East German Punk Movement

A German punk taking a chisel to the Berlin Wall.

Geschichte

During the 1980's, while punk bands such as the Clash and The Ramones were fighting back against the societal oppression that they faced in the United Kingdom and the United States, respectively, the Punk movement in East Germany was legitimately spilling blood to combat the lock down that they faced from the German Democratic Republic, or GDR. Following conflict in Berlin, East Germany started construction on “August 13, 1961…to build a barbed wire and concrete “Antifascistischer Schutzwall,” or “antifascist bulwark,” between East and West Berlin.” (History). This was done to prevent East Germans from defecting to West Germany and greatly weakening the former state as well as creating a physical representation of the disconnect between cultures.

After having endured 18 years of violence and oppression, the East German movement, influenced by Western culture, started to appear in 1979 as teenagers had finally had enough. In a state where musicians had to file permits as well as perform for the government before they would be allowed to play for the public, punks were considered to be enemies of the state and had to deal with “spies and stiff jail-time penalties or even exile for rebels.” (eurokulture). Simply being a member of the punk community meant being ostracized from society as well as relinquishing any chance for a future: no job or education opportunities and the constant threat of being arrested or worse.

In a surprising move, the Punker/Punkerin found sanctuary in the East German protestant churches as the government had no hold over religious organizations in the state and could use no information gathered from their observations. The church would allow punks to play shows, congegrate, and communicate without the constant threat of the GDR looming over their heads. Meanwhile, the Stasi, or state security officer, tried to get to infiltrate the scene or get friends to turn on each other. This was somewhat successful in that the amnesty promised by the government was too good to pass up for some. Others, however,would become informants only to feed the Stasi false information. However, in 1989, changes occured within the GDR, causing the fall of the socalist regime and the Berlin Wall officially came down in 1990.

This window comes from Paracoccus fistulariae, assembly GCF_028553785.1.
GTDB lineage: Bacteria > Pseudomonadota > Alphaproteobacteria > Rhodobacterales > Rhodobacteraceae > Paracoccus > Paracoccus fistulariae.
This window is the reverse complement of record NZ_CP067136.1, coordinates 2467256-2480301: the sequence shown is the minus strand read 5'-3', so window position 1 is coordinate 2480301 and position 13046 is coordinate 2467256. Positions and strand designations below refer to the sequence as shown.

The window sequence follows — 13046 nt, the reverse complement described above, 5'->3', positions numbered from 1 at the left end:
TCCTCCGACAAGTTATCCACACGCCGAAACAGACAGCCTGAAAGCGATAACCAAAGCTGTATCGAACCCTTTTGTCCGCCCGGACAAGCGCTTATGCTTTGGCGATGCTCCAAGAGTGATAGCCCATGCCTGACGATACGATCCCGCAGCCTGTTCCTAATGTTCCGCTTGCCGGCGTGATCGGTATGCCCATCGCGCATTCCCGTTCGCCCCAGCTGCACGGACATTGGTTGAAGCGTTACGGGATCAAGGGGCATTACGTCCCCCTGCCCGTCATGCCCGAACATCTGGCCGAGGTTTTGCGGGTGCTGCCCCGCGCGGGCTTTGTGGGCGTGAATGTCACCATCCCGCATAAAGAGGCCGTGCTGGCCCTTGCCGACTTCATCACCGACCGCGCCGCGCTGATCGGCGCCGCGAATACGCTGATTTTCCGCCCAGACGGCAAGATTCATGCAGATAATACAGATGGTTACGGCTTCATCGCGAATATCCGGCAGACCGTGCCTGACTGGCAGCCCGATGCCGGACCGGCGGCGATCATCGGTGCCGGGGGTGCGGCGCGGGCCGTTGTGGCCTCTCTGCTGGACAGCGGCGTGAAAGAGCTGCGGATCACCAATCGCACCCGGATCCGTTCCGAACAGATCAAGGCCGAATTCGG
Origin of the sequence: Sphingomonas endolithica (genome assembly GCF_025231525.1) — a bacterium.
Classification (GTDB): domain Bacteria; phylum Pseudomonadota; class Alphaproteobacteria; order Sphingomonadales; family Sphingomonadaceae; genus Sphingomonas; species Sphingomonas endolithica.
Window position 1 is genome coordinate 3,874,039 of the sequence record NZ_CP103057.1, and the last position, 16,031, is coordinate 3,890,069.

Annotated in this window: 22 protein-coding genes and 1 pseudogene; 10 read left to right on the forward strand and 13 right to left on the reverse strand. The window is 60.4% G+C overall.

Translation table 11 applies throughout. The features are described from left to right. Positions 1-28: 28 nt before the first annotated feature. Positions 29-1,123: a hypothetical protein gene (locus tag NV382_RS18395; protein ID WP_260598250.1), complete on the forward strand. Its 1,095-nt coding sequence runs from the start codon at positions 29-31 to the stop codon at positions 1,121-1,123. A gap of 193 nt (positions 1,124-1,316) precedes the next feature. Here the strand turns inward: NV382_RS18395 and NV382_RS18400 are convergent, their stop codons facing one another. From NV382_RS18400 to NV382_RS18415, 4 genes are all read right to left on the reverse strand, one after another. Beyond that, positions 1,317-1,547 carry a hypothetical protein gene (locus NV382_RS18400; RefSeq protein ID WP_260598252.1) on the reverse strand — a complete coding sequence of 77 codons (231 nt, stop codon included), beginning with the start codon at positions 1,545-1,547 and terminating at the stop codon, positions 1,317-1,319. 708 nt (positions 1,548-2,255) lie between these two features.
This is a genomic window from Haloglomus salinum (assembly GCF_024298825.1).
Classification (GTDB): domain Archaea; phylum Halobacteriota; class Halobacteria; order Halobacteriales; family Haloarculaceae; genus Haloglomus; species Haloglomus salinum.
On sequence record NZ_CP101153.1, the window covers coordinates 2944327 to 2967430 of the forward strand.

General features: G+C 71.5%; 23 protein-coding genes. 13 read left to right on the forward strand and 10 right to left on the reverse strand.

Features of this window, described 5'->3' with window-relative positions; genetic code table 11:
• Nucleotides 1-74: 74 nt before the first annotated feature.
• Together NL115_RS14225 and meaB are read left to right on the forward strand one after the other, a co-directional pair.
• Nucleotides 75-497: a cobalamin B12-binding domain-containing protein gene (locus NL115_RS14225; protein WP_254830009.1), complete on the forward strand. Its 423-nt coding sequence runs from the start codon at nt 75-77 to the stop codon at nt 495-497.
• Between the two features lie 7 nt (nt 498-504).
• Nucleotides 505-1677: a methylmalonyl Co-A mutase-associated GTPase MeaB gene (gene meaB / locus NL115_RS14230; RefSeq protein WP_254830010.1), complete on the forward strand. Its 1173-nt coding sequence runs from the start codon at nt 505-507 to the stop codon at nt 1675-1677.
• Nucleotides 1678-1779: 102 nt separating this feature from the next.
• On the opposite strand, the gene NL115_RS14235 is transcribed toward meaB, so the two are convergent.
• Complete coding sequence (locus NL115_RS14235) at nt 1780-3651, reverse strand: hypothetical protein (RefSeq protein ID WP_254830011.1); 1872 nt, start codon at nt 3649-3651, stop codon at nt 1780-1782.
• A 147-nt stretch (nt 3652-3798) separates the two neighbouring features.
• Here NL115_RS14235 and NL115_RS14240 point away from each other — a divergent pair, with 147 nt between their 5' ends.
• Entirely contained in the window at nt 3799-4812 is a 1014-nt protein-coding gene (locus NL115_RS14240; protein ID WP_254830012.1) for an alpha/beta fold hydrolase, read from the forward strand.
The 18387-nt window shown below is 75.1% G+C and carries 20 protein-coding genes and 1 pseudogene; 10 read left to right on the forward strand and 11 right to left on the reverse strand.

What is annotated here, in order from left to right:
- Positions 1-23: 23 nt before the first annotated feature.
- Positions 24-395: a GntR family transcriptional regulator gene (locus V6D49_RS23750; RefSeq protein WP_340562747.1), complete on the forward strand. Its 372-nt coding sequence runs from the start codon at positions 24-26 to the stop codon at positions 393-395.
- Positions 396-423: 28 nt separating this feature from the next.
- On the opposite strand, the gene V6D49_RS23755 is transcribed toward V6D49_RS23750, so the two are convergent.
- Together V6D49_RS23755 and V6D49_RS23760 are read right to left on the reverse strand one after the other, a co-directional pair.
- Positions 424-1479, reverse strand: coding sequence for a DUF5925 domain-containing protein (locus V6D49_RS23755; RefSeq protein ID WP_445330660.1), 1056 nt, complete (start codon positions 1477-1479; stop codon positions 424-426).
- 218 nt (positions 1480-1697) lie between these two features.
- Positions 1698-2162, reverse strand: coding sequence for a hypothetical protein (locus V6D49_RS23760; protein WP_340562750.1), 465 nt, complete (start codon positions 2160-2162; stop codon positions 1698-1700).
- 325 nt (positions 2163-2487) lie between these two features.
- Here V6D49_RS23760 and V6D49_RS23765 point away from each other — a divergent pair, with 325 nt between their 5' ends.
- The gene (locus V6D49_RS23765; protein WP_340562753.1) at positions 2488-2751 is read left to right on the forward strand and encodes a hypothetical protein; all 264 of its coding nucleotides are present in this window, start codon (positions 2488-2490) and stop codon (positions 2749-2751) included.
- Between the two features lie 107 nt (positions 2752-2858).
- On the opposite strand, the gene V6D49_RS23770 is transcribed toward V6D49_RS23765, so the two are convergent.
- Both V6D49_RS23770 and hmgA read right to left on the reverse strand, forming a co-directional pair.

1984 - a Punk facing down a line of soldiers.

Importance

The Punk movement was and continues to be a vehicle to spread ideas and values among different cultures. It helps to connect people together across vast distances, regardless of race, color, or creed; The need to be open-minded and willing to accept new ideas is always a necessity. Many people in the punk scene were left-handed, which reflected on the overall creativity of the movement. Children were forced in school to write with their right hand, but the Punk movement allowed people to be themselves without having to worry about punishment from within. The East German scene used Western influence to create something wholly new and chaotic, but still managed to convey their message to the general population. In a scene that promotes free thinking or thinking for one's self, This is significant in that it is one of the few positive relationships shown between organized religion and the Punk movement.